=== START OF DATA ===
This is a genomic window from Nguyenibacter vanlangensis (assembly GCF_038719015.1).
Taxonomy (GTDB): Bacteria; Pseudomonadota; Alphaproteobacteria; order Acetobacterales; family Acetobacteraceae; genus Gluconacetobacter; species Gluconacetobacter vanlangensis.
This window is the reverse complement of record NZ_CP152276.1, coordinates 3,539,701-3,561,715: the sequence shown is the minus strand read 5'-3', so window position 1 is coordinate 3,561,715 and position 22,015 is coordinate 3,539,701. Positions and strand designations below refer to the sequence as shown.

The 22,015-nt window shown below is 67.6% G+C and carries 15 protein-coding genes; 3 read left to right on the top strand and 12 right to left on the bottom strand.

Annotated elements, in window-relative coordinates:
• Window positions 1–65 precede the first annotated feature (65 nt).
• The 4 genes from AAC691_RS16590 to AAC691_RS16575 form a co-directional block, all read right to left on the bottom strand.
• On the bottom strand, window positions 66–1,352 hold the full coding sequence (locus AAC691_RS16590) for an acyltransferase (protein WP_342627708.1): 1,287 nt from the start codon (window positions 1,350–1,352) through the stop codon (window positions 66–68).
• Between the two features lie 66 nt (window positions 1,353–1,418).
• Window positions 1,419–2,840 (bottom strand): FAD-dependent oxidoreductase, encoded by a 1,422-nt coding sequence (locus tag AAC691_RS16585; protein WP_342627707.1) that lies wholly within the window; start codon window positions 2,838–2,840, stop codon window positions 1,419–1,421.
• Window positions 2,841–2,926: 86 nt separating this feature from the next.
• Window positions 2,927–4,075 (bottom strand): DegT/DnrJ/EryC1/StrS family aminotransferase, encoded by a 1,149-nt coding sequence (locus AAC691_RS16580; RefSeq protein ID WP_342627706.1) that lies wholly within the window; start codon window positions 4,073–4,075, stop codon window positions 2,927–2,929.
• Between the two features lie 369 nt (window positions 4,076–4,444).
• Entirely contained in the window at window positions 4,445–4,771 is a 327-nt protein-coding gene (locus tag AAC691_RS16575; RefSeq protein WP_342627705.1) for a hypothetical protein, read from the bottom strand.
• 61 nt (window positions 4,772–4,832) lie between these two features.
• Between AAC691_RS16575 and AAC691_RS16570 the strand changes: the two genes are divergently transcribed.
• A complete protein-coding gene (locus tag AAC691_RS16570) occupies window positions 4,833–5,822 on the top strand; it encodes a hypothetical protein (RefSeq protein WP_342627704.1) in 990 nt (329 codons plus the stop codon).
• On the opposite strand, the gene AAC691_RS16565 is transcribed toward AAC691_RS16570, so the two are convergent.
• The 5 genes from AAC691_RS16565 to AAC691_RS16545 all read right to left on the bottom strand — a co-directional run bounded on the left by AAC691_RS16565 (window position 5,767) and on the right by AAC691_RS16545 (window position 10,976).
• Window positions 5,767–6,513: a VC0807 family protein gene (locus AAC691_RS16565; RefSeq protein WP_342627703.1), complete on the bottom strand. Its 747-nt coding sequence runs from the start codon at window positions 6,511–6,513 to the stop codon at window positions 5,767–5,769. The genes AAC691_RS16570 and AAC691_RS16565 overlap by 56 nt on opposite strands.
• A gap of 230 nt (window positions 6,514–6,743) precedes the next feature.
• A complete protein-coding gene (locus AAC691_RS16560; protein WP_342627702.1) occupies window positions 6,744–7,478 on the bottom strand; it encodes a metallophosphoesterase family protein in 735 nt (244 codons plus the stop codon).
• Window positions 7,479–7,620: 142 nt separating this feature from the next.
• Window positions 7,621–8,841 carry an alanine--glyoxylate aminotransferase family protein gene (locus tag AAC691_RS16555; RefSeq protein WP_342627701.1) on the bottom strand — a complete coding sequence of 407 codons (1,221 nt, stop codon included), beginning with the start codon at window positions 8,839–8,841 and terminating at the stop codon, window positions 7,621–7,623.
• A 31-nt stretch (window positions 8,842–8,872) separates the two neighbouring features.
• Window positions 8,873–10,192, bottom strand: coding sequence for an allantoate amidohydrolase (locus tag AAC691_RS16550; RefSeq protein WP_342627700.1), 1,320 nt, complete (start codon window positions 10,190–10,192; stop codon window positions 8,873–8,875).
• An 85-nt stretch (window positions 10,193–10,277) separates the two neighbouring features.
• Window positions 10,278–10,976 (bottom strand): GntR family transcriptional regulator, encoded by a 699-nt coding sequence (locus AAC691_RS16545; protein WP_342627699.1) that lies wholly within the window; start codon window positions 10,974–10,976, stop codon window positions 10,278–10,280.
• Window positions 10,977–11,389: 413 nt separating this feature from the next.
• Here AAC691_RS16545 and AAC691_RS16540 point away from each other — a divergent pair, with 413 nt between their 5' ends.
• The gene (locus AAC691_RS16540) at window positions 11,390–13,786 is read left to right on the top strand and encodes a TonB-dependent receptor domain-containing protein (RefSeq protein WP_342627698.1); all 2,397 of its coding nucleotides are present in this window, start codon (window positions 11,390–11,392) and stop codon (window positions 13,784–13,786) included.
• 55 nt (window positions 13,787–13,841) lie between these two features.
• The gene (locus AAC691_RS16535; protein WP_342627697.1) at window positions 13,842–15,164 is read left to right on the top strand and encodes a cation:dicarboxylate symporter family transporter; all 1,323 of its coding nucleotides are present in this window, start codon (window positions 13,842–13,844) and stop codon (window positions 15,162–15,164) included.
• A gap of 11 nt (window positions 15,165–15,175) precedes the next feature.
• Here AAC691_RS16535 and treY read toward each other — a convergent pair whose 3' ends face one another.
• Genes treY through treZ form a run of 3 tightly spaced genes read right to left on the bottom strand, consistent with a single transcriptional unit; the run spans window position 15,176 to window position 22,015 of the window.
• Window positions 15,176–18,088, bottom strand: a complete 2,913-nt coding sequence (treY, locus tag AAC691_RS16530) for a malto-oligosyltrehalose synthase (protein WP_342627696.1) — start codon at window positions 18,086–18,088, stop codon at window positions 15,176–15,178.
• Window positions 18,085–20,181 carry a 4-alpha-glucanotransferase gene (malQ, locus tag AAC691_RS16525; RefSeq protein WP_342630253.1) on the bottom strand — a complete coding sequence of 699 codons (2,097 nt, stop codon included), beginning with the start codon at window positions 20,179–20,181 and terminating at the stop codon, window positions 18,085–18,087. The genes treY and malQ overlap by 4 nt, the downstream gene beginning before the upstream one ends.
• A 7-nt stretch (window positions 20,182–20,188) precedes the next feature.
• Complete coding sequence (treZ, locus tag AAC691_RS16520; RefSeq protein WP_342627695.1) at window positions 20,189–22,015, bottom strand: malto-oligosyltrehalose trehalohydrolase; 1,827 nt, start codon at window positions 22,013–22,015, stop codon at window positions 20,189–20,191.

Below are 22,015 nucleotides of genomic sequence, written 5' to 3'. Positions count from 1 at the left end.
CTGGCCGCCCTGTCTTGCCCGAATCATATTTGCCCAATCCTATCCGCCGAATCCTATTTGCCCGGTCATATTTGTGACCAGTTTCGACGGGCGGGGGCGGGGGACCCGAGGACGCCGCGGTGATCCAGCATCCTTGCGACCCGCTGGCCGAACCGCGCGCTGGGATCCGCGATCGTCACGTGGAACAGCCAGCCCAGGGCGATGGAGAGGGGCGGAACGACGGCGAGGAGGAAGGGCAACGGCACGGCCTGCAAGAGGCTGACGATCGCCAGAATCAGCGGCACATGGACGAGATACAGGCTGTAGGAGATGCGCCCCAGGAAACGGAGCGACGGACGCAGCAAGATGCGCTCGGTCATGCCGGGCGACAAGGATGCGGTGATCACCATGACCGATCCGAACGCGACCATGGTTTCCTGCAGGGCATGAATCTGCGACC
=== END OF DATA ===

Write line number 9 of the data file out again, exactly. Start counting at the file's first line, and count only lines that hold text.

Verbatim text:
• Between the two features lie 66 nt (window positions 1,353–1,418).